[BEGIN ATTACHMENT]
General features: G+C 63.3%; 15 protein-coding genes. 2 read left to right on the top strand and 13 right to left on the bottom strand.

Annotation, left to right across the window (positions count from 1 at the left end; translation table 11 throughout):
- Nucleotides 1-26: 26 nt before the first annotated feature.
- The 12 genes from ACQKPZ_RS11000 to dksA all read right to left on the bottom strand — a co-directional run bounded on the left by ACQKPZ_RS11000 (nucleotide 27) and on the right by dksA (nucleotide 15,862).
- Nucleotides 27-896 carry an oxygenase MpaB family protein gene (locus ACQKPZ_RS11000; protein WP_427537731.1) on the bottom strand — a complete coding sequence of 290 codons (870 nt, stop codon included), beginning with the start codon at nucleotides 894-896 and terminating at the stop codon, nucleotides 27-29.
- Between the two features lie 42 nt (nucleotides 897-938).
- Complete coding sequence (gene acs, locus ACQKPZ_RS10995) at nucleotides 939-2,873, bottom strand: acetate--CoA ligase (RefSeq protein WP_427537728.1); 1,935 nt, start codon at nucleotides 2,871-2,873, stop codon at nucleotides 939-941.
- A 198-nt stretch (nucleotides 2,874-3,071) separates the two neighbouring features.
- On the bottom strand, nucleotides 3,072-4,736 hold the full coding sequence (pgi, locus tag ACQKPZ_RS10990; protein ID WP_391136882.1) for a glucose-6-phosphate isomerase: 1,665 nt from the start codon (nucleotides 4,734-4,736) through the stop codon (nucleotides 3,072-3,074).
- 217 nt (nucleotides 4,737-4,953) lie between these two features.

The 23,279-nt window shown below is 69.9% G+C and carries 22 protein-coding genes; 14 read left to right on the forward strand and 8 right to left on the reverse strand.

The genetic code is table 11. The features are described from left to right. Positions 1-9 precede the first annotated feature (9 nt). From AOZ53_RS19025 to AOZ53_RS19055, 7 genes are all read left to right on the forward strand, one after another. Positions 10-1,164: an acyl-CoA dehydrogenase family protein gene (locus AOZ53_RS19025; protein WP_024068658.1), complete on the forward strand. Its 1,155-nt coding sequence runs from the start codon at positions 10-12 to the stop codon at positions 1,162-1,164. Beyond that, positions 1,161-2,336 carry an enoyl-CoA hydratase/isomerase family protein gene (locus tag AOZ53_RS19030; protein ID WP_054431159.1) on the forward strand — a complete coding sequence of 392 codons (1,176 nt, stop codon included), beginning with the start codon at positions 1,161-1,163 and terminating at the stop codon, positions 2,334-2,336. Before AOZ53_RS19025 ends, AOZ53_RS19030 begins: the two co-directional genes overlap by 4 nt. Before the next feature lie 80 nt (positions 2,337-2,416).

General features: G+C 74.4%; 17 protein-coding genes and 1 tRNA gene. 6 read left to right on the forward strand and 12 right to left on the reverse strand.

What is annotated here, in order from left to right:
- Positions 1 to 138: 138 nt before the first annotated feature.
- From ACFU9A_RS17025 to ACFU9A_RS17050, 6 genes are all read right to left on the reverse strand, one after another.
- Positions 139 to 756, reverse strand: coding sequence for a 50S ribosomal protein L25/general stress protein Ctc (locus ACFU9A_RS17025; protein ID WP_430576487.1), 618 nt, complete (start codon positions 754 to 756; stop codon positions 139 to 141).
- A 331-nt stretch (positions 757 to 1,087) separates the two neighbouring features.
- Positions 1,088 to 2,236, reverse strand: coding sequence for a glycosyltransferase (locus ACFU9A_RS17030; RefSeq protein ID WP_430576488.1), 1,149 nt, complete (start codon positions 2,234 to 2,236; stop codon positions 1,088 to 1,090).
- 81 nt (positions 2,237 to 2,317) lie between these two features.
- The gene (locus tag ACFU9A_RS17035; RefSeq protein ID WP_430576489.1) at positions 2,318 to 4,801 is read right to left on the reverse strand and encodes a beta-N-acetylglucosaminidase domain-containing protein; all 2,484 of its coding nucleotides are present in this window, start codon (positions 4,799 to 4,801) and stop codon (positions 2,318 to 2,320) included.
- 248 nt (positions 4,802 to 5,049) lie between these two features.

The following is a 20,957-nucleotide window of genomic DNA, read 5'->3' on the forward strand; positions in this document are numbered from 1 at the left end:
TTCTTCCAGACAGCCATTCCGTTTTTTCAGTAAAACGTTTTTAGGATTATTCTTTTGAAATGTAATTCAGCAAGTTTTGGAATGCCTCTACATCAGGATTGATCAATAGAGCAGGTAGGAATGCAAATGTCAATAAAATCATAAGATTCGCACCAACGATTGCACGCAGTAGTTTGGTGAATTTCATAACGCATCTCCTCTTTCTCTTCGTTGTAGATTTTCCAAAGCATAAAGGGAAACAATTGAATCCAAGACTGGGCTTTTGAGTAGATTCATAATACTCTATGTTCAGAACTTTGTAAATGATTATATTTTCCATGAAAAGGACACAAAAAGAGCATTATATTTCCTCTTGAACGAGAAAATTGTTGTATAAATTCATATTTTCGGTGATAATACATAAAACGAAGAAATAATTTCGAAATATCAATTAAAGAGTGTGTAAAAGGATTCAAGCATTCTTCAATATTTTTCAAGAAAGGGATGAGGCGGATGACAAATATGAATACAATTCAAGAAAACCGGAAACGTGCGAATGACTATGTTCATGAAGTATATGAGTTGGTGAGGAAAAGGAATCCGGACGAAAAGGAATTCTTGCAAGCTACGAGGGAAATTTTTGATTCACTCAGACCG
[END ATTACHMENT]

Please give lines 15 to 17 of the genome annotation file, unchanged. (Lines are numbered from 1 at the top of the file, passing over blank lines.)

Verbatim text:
- Positions 1 to 138: 138 nt before the first annotated feature.
- From ACFU9A_RS17025 to ACFU9A_RS17050, 6 genes are all read right to left on the reverse strand, one after another.
- Positions 139 to 756, reverse strand: coding sequence for a 50S ribosomal protein L25/general stress protein Ctc (locus ACFU9A_RS17025; protein ID WP_430576487.1), 618 nt, complete (start codon positions 754 to 756; stop codon positions 139 to 141).